• traffic accidents and people that don’t seem to understand the importance of a helmet or safety belt. Those could help you, but what happens when you meet…
  • … drunk/ drugged drivers? I was surprised, to say the least, by the amount of young people with cars that drive under influence.
  • Also by the amount of people that do light drugs, by the amount of people that sell them – in Tangier people shamelessly offer hashish. From the hostel receptionist that offered me “chocolate”, to a random person on the street that pulled two packs out of his underwear – sell that, drug dealer!
  • One point for improvement would be if people would read more… buses in Morocco have no schedule, and often times I had to wait 45 minutes to one hour for a bus, time in which no-one opened a book
  • and my pet peeve – the plastic bag, which they give you plenty-of in Morocco. With a bread, with a pack of biscuits, with everything!

Thoughts on Morocco III – traveling

Morocco is an exotic country for many Europeans and traveling inside Morocco has its perks. The most obvious advantage is that it’s cheap, and if you take the time and patience to do it like the average Moroccan – with train, bus, and taxi – it will come out really cheap. You will also get the chance to meet the locals, something that is hard from a rented 4×4.

My advice is to travel in groups. If you travel two-three people, chances are you’ll get invited to people’s homes. You’ll be fed and even hosted by complete strangers, something that doesn’t happen very often in urban Europe. 6 is also a magic number when traveling in Morocco. It’s somehow unlikely that families will have the place to host all of you, but there’s a big advantage in mobility – you are exactly the right amount of people for a big taxi (grand taxi).

If you choose to travel like the locals, bring a considerable amount of patience. Trains usually come on time, but buses have nerve-breaking delays. In remote places such as Beni Mellal or Azilal it takes time until the taxi fills with the six passengers it needs to be full. So options are that you either wait or pay for the remaining empty seats. Which is cheap, but you’ll miss the chance to hug a stranger while sharing the right seat, no seatbelt, while the driver tops 100 on a curvy road…

Scarcity Principle at Rabat Bus Station

Four fights started between 8:05 and 8:43 this morning (June 20) at the main bus station of Rabat/ Morocco. Three of them were more serious and required the assistance of nearby Police. I never imagined a man in a djellaba could be so aggressive with his legs 🙂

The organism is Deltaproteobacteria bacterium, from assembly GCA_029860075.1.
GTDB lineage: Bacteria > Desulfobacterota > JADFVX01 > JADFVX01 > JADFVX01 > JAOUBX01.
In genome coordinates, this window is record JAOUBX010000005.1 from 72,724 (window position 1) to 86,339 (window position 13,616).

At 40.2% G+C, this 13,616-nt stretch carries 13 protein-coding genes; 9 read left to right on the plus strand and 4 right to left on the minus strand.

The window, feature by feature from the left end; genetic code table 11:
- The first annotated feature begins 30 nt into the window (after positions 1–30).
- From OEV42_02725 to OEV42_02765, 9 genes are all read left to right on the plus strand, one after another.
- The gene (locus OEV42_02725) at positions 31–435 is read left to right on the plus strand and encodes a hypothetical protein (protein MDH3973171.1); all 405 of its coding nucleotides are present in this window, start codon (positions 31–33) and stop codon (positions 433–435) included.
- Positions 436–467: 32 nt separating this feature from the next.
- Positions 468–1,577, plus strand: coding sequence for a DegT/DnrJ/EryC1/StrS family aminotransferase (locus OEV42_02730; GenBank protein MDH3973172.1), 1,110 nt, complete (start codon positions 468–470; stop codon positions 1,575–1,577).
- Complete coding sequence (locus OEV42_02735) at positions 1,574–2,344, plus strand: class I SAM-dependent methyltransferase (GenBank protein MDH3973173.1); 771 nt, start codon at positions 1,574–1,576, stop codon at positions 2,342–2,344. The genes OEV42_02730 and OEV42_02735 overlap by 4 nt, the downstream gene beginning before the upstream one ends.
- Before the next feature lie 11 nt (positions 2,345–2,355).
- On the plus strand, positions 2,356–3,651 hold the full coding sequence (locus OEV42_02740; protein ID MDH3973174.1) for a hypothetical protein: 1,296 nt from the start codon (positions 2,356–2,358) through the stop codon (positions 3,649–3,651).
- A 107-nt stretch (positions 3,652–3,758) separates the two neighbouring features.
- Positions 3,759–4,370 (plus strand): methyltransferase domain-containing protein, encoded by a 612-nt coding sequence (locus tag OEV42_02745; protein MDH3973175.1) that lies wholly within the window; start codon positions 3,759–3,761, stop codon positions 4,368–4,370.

The bus station is an agglomeration of small boots approx. 1.5m/ 2.5m. They’re numbered 1 to 15 and are circling the lobby, each belonging to a bus company. The image of a fighting ring is not off, since most of the companies have ushers that sit in the middle and at the five entrances, screaming their company’s destinations. As soon as you make eye contact or give them a hint that you’re interested in their services, they guide you to the small, one man boot, where tickets are sold.

Since some companies have coinciding destinations, you can understand why people ushering travelers can get over excited over the scarce resources – travelers – that need to be shared with competition.

Quick read about scarcity on Wikipedia and on

Thoughts on Traveling

Today my friend and business colleague from Morocco, Amine B., asked me why I travel so often and far from home. Why am I far from my family, and why am I not married yet? – it’s not uncommon for people here to get married in their mid twenties.

The question came as a surprise and my frugal response did not satisfy my friend’s curiosity. Neither was I happy with my answer.

So next week when I meet my fried I’ll explain him that it’s learning that I’m seeking and that living and working in different countries has taught me so much.

Living in Slovenia and Belgium allowed me to experience a work environment where trust, fairness and respect were almost unquestionable. It challenged my previous experience and this stuck with me ever since. I’ve taken this values and now they’re with me no matter where I move.

I perceived people in Poland as professional in their work, structured and respectful, while at the same time warm and friendly to strangers. I enjoyed tremendously my six months in Krakow and it’s this kind of structure in the work environment + warmth towards those around you that I’m seeking in the city that I’d like to call home.

Morocco had challenged my work values. As I said before, the structure that I’ve experienced in Slovenia, Belgium and Poland stuck with me, and Moroccans view time a bit… differently. This being said, it’s the country where I’ve met, by far!, the most hospitable people no matter where I’ve traveled. It was incredible to be hosted, fed, and helped by total strangers. From now on, I’ll do me best to replicate this kind of kindness and hospitality no matter where I am.

All these experiences have made me a better person. It’s hard to imagine a better way to become more cultural aware, more assertive (taxi drivers are taxi drivers no matter what country you are in), and more relaxed about cultural differences. Traveling has made me more respectful, more confident, more resilient and more detached. While this post has touched on the personal aspect of living and working abroad, I think it’s just as important to mention that the cultures I’ve experienced made me see things from more than one perspective. I’ve had the opportunity to build a set of skills that are easily transferable to a globalised work environment, and I believe that these skills and behaviors make me a better colleague and leader.

Disclaimer: this post is biased by my optimistic nature. My travel experiences are themselves strongly biased by that. Changing countries is not always easy and pleasant, and I’ve had my fair share of CRAP (Criticism, Rejection, Assholes, and Pressure). The positive aspects, though, greatly outnumber the negative.